Department for Energy and Climate Change (DECC) last October.



    The Ofgem figures imply that just connecting an offshore

wind farm is more expensive than building a gas-fired power

plant, whose overnight capital cost (excluding borrowing costs)

is 0.669 million pounds per MW, according to estimates in a

Parsons Brinckerhoff report last year for DECC, “Electricity

Generation Cost Model – 2011 Update”.    

    In addition, offshore wind turbines run at a load factor of

only around 40 percent of their full nameplate capacity,

generating less than half as much electricity as equivalent

gas-fired capacity, which can run at 100 percent.

    Offshore wind has its own advantages, notably zero fuel

costs and zero carbon emissions.    

    Its far higher relative cost, however, suggests a more

transparent public debate to consider low-carbon alternatives

may be needed.

    These include interconnectors to cheaper resources overseas,

such as Norwegian hydropower and even Icelandic geothermal

power, as well as domestic nuclear generation and greater

investment in demand response and storage technologies to reduce

and provide for peak demand.

    To make offshore wind work in northwest Europe, policymakers

may have to adopt even more ambitious plans for the technology,

gathering individual projects into hubs further offshore to

capture more wind and pool connection costs, in a potentially

high risk strategy.

    The approach could shave 17 percent off an estimated 83

billion euros to connect 126,000 MW of offshore wind by 2030,

according to a report produced last year by renewable energy

lobby groups, consultancies and university research departments,

“OffshoreGrid: Offshore Electricity Infrastructure in Europe”.

    But it would require even more up-front cash, to plan and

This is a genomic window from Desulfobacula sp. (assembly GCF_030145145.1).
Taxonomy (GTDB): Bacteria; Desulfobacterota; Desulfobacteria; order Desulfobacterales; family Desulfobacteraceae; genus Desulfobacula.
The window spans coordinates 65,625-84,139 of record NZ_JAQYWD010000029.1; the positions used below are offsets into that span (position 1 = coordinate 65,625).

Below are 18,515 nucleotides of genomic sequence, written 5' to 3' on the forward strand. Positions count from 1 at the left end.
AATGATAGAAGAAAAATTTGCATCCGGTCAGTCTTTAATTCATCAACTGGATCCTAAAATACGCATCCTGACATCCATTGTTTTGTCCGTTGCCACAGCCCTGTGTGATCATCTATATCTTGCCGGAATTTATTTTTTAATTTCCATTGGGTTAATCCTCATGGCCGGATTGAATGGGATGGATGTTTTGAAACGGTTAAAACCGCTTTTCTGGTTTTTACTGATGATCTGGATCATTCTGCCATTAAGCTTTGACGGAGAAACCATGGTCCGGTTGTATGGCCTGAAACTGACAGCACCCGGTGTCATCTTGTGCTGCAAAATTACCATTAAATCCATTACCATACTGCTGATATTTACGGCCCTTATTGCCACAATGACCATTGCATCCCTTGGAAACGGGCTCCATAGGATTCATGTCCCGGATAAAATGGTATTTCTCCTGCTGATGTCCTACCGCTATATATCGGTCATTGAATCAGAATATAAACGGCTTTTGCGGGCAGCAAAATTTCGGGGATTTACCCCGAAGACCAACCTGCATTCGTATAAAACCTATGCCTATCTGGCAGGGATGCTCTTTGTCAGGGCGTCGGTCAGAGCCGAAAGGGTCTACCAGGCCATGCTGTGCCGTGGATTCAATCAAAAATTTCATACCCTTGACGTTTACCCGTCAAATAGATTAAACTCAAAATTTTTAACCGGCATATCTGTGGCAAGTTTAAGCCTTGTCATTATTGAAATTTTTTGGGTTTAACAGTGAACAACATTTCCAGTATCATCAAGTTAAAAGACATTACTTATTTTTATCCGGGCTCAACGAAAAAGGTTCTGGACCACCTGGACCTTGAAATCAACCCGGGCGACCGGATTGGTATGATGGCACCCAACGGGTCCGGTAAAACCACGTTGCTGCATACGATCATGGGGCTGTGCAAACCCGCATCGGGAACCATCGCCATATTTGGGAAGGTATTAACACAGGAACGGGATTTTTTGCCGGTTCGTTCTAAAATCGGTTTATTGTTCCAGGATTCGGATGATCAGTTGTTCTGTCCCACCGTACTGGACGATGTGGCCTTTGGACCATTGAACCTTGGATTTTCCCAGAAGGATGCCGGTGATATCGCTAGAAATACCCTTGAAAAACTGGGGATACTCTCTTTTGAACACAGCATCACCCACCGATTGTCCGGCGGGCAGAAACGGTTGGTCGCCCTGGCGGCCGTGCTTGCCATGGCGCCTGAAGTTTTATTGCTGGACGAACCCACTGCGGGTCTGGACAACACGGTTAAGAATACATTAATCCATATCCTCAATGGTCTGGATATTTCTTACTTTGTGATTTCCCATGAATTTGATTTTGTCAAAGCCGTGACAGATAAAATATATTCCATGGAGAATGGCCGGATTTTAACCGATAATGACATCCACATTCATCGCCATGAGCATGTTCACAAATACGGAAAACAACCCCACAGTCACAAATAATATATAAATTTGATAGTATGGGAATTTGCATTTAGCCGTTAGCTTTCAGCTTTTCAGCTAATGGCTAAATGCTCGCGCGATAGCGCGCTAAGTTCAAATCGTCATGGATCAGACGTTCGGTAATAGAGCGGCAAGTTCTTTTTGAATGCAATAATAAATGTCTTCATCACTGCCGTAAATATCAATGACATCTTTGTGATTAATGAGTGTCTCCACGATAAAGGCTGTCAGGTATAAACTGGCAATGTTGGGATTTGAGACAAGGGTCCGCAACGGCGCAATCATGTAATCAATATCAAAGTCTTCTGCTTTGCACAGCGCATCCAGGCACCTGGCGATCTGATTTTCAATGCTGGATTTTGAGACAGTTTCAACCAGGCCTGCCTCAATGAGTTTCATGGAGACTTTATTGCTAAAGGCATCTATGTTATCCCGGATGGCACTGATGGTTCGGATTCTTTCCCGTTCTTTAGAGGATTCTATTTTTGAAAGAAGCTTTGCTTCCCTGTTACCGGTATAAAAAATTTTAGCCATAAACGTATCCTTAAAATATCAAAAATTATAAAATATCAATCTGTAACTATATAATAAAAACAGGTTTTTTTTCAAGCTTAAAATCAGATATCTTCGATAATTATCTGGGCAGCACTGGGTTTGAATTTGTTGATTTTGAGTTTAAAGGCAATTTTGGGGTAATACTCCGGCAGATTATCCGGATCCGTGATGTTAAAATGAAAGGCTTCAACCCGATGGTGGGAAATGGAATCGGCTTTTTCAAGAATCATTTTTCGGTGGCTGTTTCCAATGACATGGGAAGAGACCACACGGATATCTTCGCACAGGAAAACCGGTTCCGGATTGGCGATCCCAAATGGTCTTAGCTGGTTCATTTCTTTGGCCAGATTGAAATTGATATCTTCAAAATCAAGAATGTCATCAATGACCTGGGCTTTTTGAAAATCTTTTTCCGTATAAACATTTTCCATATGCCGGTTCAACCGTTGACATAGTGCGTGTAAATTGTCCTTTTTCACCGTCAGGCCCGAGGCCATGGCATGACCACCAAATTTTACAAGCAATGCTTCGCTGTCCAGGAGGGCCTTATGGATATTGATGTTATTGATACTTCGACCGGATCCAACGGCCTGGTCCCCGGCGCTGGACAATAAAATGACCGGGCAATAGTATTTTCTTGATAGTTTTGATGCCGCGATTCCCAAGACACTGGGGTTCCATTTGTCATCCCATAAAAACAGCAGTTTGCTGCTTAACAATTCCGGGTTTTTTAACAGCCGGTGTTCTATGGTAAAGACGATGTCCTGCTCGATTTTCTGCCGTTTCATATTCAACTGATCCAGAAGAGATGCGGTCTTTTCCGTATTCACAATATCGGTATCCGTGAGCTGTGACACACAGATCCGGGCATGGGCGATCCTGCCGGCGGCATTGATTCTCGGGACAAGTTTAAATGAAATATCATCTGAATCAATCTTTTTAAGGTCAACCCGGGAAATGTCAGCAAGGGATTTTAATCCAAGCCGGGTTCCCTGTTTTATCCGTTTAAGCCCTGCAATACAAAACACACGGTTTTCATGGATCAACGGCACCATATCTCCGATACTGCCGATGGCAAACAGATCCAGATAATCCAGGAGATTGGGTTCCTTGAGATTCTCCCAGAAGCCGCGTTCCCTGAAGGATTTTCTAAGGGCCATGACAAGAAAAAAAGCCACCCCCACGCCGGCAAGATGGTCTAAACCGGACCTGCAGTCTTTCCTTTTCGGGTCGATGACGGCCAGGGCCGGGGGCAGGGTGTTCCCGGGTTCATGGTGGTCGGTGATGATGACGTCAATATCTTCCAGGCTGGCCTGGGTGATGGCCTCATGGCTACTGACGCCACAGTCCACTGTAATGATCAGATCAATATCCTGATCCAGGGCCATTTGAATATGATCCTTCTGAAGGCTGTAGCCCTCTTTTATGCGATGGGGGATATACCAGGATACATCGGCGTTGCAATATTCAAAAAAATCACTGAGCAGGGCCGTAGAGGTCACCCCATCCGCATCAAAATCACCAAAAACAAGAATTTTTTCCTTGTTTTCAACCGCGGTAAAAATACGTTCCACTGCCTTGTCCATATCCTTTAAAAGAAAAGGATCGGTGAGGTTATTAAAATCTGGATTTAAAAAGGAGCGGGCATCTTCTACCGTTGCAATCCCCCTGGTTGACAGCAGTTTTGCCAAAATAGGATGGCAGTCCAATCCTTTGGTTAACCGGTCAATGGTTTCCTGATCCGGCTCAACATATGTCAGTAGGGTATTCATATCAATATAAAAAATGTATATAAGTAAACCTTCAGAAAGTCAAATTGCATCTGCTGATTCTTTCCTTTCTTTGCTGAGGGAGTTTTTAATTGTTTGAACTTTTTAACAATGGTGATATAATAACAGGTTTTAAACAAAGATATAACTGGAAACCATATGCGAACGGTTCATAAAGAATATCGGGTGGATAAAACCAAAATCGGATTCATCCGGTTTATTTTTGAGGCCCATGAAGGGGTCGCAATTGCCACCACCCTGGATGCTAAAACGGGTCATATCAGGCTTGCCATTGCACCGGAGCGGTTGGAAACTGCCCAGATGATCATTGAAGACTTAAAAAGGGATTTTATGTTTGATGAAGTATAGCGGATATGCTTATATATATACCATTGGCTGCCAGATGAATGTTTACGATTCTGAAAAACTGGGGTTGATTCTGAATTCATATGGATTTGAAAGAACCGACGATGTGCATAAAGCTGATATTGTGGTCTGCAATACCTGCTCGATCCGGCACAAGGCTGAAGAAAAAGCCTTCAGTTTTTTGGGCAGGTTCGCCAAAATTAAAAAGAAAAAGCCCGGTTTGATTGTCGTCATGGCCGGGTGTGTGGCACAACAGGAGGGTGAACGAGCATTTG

build hub connection infrastructure, for larger and therefore

more expensive wind farms.

    “This of course also bears the risk of stranded investment

should some of the wind farms never get built,” the report said.



    In Britain, companies bid for an open-ended licence to

operate particular offshore transmission networks through a

competitive tender process.

    Transmission operators earn a regulated rate of return on

the costs of building and operating these networks for a period

of 20 years, costs ultimately recovered from generators and

suppliers and passed to consumers.

    The wind farm owns the transmission project through

construction, handing ownership over on completion.

    That timeline has avoided the problems that have arisen over

liability in Germany, where the onshore grid operator manages

construction and can be sued by the wind farm for any connection


    German Chancellor Angela Merkel’s cabinet approved a draft

law in August to overcome the problem by passing some of the

cost to consumers.

    The new law imposes an extra charge on consumers – average

households will pay about 10 euros a year, amounting to a total

of about 750 million euros.

($1 = 0.6192 British pounds)


 (Reporting by Gerard Wynn; Editing by Anthony Barker)



About Dougal Quixote

Slightly mad. Always believes a cup is half full so continues to tilt at Wind Turbines and the politicians that seem to believe it is their god given right to ruin Scotland for a pot of fool's gold.